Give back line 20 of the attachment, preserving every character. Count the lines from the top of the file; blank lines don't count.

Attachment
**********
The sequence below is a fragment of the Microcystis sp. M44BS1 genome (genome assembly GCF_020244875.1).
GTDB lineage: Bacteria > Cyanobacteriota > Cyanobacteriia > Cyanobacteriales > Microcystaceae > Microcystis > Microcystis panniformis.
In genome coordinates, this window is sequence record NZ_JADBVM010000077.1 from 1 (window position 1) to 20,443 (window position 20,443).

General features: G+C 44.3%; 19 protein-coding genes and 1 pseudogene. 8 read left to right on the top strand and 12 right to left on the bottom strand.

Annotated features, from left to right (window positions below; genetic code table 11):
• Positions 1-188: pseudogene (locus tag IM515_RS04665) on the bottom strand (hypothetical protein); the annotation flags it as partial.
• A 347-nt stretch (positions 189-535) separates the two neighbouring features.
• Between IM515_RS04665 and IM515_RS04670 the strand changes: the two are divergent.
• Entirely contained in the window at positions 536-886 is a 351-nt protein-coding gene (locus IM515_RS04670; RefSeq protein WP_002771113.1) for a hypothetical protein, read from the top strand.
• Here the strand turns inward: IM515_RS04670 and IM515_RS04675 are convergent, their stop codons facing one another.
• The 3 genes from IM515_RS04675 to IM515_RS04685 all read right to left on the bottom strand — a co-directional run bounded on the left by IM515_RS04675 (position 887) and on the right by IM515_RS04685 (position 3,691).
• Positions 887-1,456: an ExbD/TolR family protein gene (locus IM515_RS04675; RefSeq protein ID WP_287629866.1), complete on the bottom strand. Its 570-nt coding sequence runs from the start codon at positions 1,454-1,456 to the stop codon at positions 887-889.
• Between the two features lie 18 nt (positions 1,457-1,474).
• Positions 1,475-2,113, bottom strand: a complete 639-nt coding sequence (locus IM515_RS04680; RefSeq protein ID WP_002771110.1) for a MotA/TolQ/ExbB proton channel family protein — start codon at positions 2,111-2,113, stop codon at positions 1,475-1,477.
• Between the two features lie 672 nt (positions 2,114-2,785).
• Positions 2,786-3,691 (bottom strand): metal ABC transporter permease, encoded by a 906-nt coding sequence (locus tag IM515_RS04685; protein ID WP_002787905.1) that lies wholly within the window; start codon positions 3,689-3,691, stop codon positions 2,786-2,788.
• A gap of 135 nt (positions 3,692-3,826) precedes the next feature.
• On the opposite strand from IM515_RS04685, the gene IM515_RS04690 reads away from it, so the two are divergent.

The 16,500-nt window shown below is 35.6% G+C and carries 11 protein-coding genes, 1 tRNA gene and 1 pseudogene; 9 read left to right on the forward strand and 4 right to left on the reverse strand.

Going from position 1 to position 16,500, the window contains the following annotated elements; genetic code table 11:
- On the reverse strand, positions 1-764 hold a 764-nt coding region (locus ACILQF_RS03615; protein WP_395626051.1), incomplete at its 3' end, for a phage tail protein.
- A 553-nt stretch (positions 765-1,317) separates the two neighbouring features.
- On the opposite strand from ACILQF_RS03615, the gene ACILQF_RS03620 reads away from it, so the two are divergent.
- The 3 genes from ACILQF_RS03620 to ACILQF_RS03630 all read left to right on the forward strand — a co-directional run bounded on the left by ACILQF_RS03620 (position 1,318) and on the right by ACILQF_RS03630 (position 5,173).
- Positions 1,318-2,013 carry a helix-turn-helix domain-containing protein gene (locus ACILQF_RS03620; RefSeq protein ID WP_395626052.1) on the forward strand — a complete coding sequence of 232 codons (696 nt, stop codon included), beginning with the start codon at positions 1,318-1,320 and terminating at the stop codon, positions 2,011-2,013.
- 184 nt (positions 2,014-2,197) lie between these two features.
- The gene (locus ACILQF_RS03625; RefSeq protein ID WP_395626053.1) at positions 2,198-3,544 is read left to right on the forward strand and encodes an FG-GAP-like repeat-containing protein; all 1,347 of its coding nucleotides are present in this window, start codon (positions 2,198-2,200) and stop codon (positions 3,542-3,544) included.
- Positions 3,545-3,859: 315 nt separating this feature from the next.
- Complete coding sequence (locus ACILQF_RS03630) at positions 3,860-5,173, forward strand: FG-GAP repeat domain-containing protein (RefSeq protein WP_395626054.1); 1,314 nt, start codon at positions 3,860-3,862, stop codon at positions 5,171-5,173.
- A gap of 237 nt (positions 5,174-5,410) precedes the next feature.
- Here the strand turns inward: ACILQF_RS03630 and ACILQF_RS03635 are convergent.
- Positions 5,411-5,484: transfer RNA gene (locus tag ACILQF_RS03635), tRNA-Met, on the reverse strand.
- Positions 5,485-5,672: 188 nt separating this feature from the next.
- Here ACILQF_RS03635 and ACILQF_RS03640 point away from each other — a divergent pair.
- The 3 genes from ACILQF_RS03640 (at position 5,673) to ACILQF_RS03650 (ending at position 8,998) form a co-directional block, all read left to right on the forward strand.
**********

Going from position 1 to position 16,500, the window contains the following annotated elements; genetic code table 11: